Carefully planned Mutual activities can be powerful and fun. They can help you form friendships as well as grow into the kind of person Heavenly Father wants you to be.

    With the right planning, no activity ever has to be boring or a waste of time. Each activity can be meaningful, but it starts with seeking the Lord’s help. The following steps can help you bring the Lord into your planning process. You can also use the resources on lds.org/youth/activities.

    Ask

    youth profiles

    Start by asking questions. For example, during a quorum or class meeting, you might ask each member of your quorum or class to prayerfully answer questions like the ones below.

    • What are you interested in? What do you like to do? What interests would you like to explore?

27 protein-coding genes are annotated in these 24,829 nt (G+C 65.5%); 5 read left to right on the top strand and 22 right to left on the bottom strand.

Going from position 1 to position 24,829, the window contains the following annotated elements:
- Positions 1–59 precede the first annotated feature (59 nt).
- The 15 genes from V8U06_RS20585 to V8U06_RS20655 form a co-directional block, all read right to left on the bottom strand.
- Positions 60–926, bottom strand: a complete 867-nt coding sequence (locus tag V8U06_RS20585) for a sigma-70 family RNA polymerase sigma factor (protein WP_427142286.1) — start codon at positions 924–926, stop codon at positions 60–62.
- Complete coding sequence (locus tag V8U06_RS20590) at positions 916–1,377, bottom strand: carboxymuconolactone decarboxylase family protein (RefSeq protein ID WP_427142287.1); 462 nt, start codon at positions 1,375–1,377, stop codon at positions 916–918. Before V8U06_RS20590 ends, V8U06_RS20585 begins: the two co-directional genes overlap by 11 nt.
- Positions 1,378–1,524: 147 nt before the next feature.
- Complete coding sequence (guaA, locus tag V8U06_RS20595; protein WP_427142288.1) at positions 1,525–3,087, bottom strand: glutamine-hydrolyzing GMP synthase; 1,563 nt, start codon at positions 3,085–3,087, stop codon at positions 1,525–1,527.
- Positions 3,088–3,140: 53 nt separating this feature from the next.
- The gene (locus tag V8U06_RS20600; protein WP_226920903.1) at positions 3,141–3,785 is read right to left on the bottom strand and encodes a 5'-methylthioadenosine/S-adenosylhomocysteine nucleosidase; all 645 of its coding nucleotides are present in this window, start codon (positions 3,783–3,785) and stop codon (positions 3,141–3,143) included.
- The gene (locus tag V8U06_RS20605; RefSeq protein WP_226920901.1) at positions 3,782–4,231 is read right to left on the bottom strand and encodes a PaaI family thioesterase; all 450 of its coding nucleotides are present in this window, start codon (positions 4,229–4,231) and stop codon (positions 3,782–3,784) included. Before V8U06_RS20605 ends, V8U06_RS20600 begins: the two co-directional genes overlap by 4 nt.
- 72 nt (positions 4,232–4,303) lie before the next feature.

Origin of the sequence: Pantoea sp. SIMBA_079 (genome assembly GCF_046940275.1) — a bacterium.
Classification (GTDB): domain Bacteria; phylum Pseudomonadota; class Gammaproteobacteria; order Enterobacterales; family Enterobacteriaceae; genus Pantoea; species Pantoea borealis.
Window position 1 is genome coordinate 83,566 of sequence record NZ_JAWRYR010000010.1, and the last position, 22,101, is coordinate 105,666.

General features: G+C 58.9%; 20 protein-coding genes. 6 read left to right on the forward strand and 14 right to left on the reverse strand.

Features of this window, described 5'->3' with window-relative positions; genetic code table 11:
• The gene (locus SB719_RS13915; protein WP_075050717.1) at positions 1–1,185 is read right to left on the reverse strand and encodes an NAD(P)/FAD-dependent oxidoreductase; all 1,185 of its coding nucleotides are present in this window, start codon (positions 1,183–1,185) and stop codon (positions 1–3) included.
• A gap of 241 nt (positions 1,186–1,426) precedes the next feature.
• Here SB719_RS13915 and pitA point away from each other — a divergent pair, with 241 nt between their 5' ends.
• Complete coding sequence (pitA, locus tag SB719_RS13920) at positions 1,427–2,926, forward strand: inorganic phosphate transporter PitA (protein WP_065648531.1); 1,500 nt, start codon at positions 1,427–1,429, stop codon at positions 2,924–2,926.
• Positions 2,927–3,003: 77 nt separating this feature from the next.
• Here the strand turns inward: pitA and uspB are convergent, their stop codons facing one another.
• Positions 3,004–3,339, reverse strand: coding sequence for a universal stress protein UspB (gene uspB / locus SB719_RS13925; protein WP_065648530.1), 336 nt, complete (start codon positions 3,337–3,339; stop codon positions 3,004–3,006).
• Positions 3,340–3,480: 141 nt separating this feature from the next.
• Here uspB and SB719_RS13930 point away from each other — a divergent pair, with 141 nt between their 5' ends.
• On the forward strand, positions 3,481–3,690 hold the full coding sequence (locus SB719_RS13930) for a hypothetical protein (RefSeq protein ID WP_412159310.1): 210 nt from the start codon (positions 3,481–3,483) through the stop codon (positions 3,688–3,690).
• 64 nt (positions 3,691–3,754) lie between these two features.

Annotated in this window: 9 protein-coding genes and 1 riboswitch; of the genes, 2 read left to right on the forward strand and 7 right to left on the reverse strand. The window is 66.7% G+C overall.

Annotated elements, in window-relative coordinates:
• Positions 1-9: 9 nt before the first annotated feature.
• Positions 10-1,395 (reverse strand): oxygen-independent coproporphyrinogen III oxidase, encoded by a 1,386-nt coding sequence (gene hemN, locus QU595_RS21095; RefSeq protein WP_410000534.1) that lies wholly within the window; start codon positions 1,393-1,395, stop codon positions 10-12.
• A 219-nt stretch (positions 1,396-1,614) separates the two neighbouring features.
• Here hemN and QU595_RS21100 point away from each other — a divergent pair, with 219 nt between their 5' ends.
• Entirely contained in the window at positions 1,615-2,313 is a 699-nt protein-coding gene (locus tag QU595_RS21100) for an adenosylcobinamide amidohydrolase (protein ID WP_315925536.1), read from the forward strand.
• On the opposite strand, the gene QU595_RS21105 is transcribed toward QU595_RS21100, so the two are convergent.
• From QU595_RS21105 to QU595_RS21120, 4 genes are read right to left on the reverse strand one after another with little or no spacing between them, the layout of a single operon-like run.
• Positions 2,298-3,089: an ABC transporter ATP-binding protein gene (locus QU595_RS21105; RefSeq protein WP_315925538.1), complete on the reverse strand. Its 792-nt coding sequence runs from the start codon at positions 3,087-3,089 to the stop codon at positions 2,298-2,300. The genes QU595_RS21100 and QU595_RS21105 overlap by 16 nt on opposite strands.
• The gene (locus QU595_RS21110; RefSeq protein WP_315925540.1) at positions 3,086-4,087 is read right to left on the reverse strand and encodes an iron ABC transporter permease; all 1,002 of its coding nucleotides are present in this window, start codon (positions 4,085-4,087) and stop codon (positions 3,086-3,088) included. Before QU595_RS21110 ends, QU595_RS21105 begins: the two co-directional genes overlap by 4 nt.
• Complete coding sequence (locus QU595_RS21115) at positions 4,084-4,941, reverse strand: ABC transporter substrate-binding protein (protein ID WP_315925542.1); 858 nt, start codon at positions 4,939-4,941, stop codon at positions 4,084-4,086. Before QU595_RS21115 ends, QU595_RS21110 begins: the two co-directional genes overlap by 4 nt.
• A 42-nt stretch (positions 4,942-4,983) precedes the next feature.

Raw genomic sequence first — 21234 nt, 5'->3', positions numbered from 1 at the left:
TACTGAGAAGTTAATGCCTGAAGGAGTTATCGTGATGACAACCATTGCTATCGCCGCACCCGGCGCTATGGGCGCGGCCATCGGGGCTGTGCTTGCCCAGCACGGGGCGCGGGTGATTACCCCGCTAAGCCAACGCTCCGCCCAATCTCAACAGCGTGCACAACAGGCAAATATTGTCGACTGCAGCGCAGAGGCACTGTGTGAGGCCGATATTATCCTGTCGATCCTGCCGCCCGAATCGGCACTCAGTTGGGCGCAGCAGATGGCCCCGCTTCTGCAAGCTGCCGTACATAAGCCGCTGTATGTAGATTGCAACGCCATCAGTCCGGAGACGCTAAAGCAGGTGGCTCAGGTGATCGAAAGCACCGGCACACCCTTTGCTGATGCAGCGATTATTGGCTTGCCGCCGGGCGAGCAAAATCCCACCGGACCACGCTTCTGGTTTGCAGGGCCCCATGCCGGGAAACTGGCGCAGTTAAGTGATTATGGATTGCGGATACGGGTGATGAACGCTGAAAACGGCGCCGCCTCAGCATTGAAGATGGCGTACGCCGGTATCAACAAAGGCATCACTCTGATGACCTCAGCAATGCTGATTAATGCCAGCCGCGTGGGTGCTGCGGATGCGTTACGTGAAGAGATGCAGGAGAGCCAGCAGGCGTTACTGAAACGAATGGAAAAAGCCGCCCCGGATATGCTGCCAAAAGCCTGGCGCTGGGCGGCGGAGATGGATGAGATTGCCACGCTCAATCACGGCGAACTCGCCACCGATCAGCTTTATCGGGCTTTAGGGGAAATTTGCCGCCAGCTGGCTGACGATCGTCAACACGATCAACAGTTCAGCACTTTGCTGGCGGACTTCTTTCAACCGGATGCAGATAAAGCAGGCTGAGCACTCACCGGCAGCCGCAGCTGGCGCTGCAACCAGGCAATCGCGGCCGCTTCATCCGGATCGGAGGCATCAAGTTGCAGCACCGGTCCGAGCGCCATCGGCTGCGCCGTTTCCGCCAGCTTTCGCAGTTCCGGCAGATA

• How can you serve? Who needs your help? What would you like to change about your community or the world? What gifts and talents do you feel God has given you to serve others?

    • Who do you want to become? Where do you see yourself in 5, 10, or 20 years? What do you need to do now to prepare for your future? How can you help one another in that preparation?

    Counsel

    In a quorum or class presidency meeting, talk about the answers that came up in class. Discuss what you learned about each person. Pray for each of them by name. Think about the people who are less active. Then try to find ways where your quorum or class can support each of them in their needs, interests, and goals.

    Also, get to know less-active and nonmember youth in your area. Elder M. Russell Ballard of the Quorum of the Twelve Apostles has taught, “Through our heartfelt kindness and service, we can make friends with those whom we serve. From these friendships come better understanding of our devotion to the gospel and a desire to learn more about us” (“Finding Joy through Loving Service,” Ensign, May 2011, 48).